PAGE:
One of the highlights of 2016 was drinking beautiful Super Tuscan Siepi in a Petersham Nursery Pop Up at the London Frieze Art Fair. What better way to spend a Tuesday lunchtime? None. But getting to the dining table was an hilarious journey filled with many questions. And not many answers. Enjoy this picture-heavy diatribe.
Siepi vintages 2005, 2007, 2010 and 2013 from Tuscany’s Mazzei winery were the prize to be tasted… once you had made your way through the modern art crowd.
People in the art world are from another planet.
Seriously, if they want to populate Asgardia, this new outer space nation that the Russian billionaire Igor Ashurbeyli is building, then send the professional art world up there.
They are space cadets, every last man jack of them.
I understand that different industries breed and attract different types of people. We in the wine world probably look like something that came off the ark to the art world. But Jeez!
There have been two occasions in my life where my jaw physically dropped from seeing someone’s appearance. And I mean actually dropped.
The first was Jubilee Day 1977 on the South Bank on a school day trip when a group of punk rockers walked past, safety pins all through their faces, spitting. Coming from an all-boys Methodist boarding school this came as a wee bit of a shock.
The second, was arriving at the Frieze art fair on industry day a number of weeks ago.
We got there as the fair opened, which is when the professional art world goes to snap up the latest pieces.
I kid you not, at one stage a large person (sex indetermined) started gliding around one gallery looking like a cross between a large Quality Street chocolate and a Dalek.
I stopped it and asked for a photo as proof.
No-one was batting an eyelid.
Everyone but everyone looked completely off their trolley. Gravity-defying spectacles in every material and colour imaginable, clothes and shoes so bespoke it was mannered beyond belief… and don’t get me started on the hair and the headwear.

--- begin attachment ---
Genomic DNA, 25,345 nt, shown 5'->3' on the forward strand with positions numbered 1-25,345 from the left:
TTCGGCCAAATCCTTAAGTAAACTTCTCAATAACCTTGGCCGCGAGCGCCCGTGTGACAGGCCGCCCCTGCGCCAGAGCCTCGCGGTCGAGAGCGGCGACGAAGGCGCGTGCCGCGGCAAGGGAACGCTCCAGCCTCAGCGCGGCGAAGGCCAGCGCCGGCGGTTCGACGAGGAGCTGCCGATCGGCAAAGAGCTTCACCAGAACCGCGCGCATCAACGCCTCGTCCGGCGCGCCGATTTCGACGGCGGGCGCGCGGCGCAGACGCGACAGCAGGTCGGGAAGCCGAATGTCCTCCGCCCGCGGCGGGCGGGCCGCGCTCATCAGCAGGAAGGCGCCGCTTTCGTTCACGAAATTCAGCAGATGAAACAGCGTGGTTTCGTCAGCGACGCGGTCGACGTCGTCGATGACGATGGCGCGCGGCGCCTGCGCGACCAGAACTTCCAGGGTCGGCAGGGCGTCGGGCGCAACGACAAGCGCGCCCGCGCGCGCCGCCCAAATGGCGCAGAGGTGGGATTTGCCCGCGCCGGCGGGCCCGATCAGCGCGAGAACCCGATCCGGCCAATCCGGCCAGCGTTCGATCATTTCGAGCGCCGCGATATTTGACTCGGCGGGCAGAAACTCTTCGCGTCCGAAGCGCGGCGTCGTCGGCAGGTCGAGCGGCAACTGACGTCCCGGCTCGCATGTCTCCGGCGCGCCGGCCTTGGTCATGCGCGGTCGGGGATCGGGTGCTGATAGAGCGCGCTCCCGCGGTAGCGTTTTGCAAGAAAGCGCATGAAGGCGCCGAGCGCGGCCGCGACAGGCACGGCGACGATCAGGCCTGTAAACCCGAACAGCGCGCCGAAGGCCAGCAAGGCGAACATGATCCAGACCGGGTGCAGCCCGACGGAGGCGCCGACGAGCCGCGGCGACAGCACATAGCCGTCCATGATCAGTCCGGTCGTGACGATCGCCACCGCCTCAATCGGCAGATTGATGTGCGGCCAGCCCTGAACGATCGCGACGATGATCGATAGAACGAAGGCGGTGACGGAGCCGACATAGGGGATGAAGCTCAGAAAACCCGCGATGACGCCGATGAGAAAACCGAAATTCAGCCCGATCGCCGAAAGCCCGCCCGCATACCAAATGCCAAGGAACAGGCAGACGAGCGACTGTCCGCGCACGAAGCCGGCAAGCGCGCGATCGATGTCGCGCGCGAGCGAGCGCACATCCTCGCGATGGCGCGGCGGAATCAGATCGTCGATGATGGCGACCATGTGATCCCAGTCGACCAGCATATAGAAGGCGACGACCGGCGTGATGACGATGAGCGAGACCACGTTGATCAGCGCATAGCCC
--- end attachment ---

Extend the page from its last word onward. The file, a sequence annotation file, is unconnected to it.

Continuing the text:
I found myself following people so I could hear what they were saying.
There was one very unfashionable chap who looked like Alan Ginsberg in a lot of pain, with a Gabadene mac buttoned up (it was a very warm day), muttering “I need my election slavery” as two agency types, who seemed to be clearly feting him, piroueted around him nodding approvingly.
Some of the artworks were very good and some of the artworks were not very good.
A young chap who had all of the insides of his fingers tattooed stood in front of a pile of blankets, leaning against a studio wall and said “I have so many questions.”
Without proferring an answer I moved off – my ‘untrendy’ business suit feeling like chain mail around my shoulders.
I might as well have been wearing one of those hats you see at cricket matches with clappy hands and tubes that carry beer from the top of your head into your mouth.
It was just as well that our host for the day was Mazzei, the Tuscan wine producer responsible for the splendid Sangiovese-Merlot cru called Siepi. Because I really needed a drink.
About those wines
After a glass of Villa Marcello Prosecco DOC Treviso Brut Millesimato, a truly premier league sparkler, we moved onto four vintages of the Siepi – 2005, 2007, 2010 and 2013, whilst gorging on yummy Petersham Nurseries sharing plates.
Whilst we don’t see as much of Siepi in the UK as, say the Americans, Scandinavians and Canadians who are the three largest export markets after Italy that consumes the lion’s share, this will hopefully change.
The 2005 vintage had its issues in Tuscany but this vintage in particular of those shown was outstanding – rich, savoury nose inviting you into a deep garnet with red brown edges. There was great purity to this wine, plenty of rich fruit balanced by clear lines of acidity.
Given that it was only two years younger, the 2007 had a much more youthful mouth feel. As for the 2013 which is a most elegant vintage at this estate, this is worth tasting if you can – and if it ages anywhere as gracefully as the 2005 would be a smart investment.
Suitably fortified it was then time to leave the world of gastronomy and head out again into the world of modern art, some of which bizarrely started making great sense.